Browsing by Subject "brain development"

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  • Putkinen, Vesa; Huotilainen, Minna; Tervaniemi, Mari (2019)
    Musical training in childhood has been linked to enhanced sound encoding at different stages of the auditory processing. In the current study, we used auditory event-related potentials to investigate cortical sound processing in 9- to 15-year-old children (N = 88) with and without musical training. Specifically, we recorded the mismatch negativity (MMN) and P3a responses in an oddball paradigm consisting of standard tone pairs with ascending pitch and deviant tone pairs with descending pitch. A subsample of the children (N = 44) also completed a standardized test of reading ability. The musically trained children showed a larger P3a response to the deviant sound pairs. Furthermore, the amplitude of the P3a correlated with a pseudo-word reading test score. These results corroborate previous findings on enhanced sound encoding in musically trained children and are in line with studies suggesting that neural discrimination of spectrotemporal sound patterns is predictive of reading ability.
  • Acosta, H.; Kantojärvi, K.; Hashempour, N.; Pelto, J.; Scheinin, N. M.; Lehtola, S. J.; Lewis, J. D.; Fonov, V. S.; Collins, D. L.; Evans, A.; Parkkola, R.; Lahdesmaki, T.; Saunavaara, J.; Karlsson, L.; Merisaari, H.; Paunio, T.; Karlsson, H.; Tuulari, J. J. (2020)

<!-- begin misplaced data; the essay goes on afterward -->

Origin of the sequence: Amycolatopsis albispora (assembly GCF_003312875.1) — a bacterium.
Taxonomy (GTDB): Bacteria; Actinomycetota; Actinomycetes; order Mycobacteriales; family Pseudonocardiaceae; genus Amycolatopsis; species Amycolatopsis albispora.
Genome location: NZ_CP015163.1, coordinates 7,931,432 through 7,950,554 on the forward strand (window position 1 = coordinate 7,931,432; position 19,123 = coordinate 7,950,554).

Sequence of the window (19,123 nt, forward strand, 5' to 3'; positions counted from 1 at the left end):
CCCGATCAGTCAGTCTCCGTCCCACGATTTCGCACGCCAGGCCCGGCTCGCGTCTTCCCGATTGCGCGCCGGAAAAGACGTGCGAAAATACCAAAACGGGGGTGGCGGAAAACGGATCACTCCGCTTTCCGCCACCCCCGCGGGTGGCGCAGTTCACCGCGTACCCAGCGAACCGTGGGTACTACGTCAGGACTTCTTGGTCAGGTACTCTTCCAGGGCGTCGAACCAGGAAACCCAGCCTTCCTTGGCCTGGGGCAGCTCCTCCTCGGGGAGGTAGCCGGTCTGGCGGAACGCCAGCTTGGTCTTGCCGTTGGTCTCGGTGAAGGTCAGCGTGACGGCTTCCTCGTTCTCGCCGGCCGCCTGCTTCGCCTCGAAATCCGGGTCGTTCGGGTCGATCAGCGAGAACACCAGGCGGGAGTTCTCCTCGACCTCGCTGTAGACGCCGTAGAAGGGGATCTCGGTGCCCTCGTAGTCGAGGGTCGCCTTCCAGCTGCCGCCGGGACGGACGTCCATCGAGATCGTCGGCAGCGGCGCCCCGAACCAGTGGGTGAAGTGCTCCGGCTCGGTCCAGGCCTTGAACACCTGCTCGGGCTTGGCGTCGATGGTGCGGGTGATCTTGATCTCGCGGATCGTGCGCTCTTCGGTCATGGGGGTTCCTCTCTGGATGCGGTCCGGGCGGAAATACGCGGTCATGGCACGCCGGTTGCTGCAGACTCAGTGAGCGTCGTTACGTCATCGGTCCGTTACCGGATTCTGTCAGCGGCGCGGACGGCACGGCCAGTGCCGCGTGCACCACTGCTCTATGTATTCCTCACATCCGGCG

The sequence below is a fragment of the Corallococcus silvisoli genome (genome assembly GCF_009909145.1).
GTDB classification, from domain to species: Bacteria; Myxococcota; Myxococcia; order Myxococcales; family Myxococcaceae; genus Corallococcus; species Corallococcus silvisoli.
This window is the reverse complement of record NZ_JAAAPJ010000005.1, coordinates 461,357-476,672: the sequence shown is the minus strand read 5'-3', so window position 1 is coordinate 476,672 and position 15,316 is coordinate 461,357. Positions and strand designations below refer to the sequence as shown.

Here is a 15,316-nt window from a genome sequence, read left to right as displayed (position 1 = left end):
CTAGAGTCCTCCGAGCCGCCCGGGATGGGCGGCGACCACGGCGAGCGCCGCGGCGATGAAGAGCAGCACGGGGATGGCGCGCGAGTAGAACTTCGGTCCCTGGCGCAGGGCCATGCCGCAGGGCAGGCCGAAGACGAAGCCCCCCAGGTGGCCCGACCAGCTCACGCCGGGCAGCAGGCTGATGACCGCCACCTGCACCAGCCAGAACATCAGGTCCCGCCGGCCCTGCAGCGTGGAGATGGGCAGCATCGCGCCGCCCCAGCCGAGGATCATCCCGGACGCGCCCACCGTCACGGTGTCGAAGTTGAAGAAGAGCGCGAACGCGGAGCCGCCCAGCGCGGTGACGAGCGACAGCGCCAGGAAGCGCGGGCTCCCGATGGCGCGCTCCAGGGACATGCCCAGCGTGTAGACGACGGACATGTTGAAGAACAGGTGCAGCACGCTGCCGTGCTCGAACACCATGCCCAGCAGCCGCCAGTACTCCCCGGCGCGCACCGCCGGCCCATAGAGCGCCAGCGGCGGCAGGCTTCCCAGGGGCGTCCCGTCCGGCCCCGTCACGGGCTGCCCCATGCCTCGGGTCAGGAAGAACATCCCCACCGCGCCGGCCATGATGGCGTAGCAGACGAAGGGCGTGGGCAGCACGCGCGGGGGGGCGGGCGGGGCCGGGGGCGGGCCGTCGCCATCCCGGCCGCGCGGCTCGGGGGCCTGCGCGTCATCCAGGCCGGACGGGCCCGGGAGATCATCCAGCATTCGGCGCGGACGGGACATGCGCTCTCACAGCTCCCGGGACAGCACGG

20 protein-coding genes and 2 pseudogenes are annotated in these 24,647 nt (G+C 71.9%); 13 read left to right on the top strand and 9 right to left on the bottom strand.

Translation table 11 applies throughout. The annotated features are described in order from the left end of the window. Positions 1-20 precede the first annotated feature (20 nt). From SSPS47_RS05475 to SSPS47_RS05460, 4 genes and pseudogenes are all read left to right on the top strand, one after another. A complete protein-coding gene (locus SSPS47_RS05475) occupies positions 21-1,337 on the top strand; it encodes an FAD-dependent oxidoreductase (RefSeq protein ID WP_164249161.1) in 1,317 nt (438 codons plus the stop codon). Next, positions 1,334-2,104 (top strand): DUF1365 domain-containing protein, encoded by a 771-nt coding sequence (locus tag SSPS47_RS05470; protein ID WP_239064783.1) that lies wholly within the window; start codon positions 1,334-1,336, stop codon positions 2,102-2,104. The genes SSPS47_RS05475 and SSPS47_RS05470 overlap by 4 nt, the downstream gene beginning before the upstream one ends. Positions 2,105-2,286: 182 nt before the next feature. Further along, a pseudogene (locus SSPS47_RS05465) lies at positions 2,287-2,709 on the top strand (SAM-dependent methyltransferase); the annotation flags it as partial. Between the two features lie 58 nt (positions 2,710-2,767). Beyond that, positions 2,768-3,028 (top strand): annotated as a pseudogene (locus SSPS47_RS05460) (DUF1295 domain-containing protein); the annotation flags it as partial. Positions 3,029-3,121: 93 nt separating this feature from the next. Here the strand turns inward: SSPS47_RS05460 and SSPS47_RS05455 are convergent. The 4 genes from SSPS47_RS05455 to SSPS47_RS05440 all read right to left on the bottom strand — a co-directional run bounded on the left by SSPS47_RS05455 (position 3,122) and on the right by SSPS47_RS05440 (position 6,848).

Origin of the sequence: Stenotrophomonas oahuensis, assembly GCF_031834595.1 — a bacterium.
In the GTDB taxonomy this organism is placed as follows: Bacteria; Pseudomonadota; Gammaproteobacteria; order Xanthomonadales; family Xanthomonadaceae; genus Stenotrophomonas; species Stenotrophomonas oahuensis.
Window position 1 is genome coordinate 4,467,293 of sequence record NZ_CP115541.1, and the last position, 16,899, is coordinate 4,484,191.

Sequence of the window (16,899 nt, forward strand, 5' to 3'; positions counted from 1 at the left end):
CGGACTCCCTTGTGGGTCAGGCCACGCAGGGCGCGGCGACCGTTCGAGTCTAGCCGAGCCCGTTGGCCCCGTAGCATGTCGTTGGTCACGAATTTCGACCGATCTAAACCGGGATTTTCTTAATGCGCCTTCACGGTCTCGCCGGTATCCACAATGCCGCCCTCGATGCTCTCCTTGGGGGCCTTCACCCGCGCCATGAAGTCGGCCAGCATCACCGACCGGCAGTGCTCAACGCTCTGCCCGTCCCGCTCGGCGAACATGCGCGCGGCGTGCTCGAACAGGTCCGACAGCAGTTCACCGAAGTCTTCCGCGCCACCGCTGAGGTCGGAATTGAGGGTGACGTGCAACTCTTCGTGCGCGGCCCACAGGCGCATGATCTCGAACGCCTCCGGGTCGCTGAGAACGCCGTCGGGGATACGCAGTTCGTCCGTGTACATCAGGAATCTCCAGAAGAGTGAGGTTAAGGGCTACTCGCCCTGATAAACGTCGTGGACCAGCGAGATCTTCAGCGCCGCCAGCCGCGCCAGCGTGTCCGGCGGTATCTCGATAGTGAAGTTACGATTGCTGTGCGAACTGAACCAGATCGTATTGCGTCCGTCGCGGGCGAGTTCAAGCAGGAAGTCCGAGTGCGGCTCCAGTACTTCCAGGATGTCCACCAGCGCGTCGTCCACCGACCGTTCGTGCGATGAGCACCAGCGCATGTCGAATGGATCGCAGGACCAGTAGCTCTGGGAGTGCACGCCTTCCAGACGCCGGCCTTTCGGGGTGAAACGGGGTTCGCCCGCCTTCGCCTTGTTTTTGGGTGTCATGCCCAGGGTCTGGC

Psychiatric disease susceptibility partly originates prenatally and is shaped by an interplay of genetic and environmental risk factors. A recent study has provided preliminary evidence that an offspring polygenic risk score for major depressive disorder (PRS-MDD), based on European ancestry, interacts with prenatal maternal depressive symptoms (GxE) on neonatal right amygdalar (US and Asian cohort) and hippocampal volumes (Asian cohort). However, to date, this GxE interplay has only been addressed by one study and is yet unknown for a European ancestry sample. We investigated in 105 Finnish mother-infant dyads (44 female, 11-54 days old) how offspring PRS-MDD interacts with prenatal maternal depressive symptoms (Edinburgh Postnatal Depression Scale, gestational weeks 14, 24, 34) on infant amygdalar and hippocampal volumes. We found a GxE effect on right amygdalar volumes, significant in the main analysis, but nonsignificant after multiple comparison correction and some of the control analyses, whose direction paralleled the US cohort findings. Additional exploratory analyses suggested a sex-specific GxE effect on right hippocampal volumes. Our study is the first to provide support, though statistically weak, for an interplay of offspring PRS-MDD and prenatal maternal depressive symptoms on infant limbic brain volumes in a cohort matched to the PRS-MDD discovery sample.
  • Tokariev, Anton; Stjerna, Susanna; Lano, Aulikki; Metsäranta, Marjo; Palva, J. Matias; Vanhatalo, Sampsa (2019)